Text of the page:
That's right, the ability to play a game where some percentage of cheaters are caught outweighs any user's personal privacy and security. In what world is this trade-off worth it? It's hard to imagine that most anyone who reads the ToS word-for-word wouldn't find this at least somewhat, if not totally, unsettling. Most invasive software applications get away with such reprehensible practices because they rely on the vast majority of users simply skipping over and agreeing to the ToS because they can't be bothered with the time it takes to get through all the technical and legal jargon.
The intrusive nature and open access on the part of PunkBuster is particularly worrying because the software has a history of being hacked. Hackers who gained access to the PunkBuster software at the master server end on one occasion and were able to manipulate and exploit the software on individual users' machines. That hackers could potentially scan and gain full access to all files on an individual system makes anyone who runs the software a very enticing target.
This is not to say that other anti-cheat measures aren't flawed in some way in their own right. GameGuard, a go-to solution for many Asian MMO's, installs as a rootkit on user machines and has been known to cause numerous system issues. FairFight doesn't snoop on player's computers or scan their hard-discs but its algorithms have drawn some criticism from some highly skilled players who were banned because their performance was so good it was deemed to be the result of cheating. Incidentally, Battlefield 4 is using a combination of PunkBuster and FairFight during the open beta.
More than anything, these issues reveal a severe lack of well-designed and effective anti-cheat tools for PC games that developers can turn to. PC gaming has certainly seen a major resurgence in recent years thanks in part to content services like Steam and the diligence of developers to optimize for the platform. Hopefully, one or more viable and effective anti-cheat solutions will present themselves to faithfully suit this renaissance and provide an alternative to current options.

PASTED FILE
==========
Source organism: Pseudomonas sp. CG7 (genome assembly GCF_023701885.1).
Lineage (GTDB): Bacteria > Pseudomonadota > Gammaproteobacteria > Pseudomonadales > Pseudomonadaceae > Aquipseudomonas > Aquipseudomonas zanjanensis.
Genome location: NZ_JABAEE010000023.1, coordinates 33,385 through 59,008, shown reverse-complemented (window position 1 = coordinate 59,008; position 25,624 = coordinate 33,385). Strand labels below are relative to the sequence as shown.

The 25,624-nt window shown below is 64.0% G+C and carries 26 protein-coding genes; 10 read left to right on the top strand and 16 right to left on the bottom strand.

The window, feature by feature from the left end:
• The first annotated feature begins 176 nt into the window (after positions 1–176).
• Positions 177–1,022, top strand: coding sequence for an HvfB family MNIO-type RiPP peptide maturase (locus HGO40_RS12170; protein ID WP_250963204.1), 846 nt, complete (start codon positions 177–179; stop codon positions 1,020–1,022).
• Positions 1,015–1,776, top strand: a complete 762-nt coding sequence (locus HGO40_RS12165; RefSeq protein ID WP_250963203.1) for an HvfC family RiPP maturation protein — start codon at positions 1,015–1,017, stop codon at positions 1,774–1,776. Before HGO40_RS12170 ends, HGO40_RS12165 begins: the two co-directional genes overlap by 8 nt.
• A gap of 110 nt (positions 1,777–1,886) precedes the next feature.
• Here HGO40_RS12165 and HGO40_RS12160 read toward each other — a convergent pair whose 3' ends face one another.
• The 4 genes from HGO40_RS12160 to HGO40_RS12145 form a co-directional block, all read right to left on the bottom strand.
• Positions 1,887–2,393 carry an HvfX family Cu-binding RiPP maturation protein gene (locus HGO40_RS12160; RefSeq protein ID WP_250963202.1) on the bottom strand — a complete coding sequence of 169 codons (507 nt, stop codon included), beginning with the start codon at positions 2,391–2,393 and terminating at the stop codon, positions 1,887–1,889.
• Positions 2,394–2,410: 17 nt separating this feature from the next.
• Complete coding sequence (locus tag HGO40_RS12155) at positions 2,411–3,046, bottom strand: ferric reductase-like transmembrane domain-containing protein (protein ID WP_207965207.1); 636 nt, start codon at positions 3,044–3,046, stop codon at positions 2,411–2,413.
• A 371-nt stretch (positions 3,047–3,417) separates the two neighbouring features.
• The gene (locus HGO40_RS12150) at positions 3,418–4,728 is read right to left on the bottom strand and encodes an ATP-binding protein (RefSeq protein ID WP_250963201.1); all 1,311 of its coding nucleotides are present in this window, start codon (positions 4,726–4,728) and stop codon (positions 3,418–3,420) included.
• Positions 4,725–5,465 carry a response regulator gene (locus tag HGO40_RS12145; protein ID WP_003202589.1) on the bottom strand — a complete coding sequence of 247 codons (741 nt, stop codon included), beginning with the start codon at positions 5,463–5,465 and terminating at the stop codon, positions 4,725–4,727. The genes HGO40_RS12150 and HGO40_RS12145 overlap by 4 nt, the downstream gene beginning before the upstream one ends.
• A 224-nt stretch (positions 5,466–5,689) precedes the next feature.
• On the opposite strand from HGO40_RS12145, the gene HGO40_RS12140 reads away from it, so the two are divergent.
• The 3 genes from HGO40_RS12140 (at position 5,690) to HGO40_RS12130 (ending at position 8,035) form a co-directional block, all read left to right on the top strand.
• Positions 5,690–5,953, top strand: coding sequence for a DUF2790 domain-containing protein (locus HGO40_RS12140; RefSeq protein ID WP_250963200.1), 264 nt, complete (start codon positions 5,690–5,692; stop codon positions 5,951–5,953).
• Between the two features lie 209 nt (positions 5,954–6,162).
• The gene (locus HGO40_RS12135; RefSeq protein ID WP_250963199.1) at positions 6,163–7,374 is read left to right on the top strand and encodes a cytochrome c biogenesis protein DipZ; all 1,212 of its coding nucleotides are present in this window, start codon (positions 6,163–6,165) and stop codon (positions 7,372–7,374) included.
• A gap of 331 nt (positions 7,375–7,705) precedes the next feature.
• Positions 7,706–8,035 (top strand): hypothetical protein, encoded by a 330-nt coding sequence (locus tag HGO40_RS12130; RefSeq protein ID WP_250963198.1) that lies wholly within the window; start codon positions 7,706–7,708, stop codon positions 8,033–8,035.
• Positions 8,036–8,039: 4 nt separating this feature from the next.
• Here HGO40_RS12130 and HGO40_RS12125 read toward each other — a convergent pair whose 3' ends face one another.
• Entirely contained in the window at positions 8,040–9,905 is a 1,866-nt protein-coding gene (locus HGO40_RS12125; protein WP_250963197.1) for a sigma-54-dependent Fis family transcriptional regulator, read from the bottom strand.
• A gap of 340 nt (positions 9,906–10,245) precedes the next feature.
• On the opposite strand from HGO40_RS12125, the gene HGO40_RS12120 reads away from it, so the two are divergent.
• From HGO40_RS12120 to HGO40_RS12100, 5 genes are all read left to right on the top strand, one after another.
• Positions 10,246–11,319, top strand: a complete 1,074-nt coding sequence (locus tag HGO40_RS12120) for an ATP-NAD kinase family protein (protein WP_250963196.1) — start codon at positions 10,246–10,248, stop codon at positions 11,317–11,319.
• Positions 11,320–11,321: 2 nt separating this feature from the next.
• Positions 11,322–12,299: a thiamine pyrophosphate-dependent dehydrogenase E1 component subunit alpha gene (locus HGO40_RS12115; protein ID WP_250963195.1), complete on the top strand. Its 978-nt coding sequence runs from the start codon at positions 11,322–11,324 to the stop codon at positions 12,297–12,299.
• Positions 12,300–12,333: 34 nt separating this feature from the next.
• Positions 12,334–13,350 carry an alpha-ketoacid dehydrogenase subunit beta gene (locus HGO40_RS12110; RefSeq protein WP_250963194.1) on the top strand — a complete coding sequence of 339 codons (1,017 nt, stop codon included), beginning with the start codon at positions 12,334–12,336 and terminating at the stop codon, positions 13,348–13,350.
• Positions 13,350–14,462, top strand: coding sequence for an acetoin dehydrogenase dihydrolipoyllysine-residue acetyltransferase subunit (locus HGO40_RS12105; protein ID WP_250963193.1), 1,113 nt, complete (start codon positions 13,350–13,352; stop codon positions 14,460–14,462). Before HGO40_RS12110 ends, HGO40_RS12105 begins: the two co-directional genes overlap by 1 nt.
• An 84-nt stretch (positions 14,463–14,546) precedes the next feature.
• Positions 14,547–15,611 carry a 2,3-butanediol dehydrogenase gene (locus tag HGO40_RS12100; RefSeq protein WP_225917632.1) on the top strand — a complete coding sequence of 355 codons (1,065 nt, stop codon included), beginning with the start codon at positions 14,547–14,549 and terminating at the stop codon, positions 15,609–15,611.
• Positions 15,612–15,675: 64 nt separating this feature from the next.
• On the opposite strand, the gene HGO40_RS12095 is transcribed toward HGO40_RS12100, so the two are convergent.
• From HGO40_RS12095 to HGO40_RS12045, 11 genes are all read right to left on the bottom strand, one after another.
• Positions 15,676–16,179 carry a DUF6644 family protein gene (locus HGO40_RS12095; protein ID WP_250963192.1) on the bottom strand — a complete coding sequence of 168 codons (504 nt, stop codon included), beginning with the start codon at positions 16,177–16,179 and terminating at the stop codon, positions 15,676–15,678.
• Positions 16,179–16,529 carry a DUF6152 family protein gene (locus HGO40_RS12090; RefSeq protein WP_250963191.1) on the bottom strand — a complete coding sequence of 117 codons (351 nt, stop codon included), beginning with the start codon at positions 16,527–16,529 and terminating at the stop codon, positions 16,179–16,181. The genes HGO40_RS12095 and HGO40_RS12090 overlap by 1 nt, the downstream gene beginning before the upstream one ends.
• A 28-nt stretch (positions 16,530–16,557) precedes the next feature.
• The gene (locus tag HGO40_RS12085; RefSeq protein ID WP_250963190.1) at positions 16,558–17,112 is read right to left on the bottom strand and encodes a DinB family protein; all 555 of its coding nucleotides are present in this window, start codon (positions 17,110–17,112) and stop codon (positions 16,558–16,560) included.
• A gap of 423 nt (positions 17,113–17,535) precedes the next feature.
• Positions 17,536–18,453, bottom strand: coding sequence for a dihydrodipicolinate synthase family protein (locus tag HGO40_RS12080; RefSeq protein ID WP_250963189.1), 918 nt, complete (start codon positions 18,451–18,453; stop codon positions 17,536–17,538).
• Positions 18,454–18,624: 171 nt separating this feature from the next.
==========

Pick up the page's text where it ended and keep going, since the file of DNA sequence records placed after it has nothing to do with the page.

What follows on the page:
The real question is, why don't big entities like EA and Ubisoft who have become increasingly reliant on PunkBuster over the years develop their own anti-cheat software? They would save plenty of money down the line and would have their very own proprietary software to boot. Heck, they could even license it to other developers and make a nice return on investment in the process. It's actually quite surprising that the market for anti-cheat middleware isn't bigger when so many big publishers and developers are desperate for solutions.
Other developers and content publishers have utilized their own proprietary anti-cheat solutions to fairly good effect. Blizzard has used Warden for its online titles over the years and has kept the competitive StarCraft II scene clean. Valve Anti-Cheat (VAC) is used for over 60 games on its Steam service, including DOTA 2, one of the most highly played competitive games worldwide. Red5 Studios, the developers behind Firefall, announced development of their very own anti-cheat software cleverly titled RedHanded.
While alternatives may be developed down the road, major issues with PunkBuster remain. But game developers shouldn't accept PunkBuster's ToS and players shouldn't stand for it. No single game will ever be worth the trade-off in security and privacy. Players can actively contact EA and Ubisoft and express their concern on official forums over PunkBuster by stating that they're not willing to sacrifice security and privacy for the sake of a game. How and when they can offer alternate solutions, on the other hand, is entirely up to the developers and publishers themselves. So long as cheaters exist to ruin the fun of online multiplayer, developers will likely continue to see PunkBuster as a necessary evil in providing a level playing field.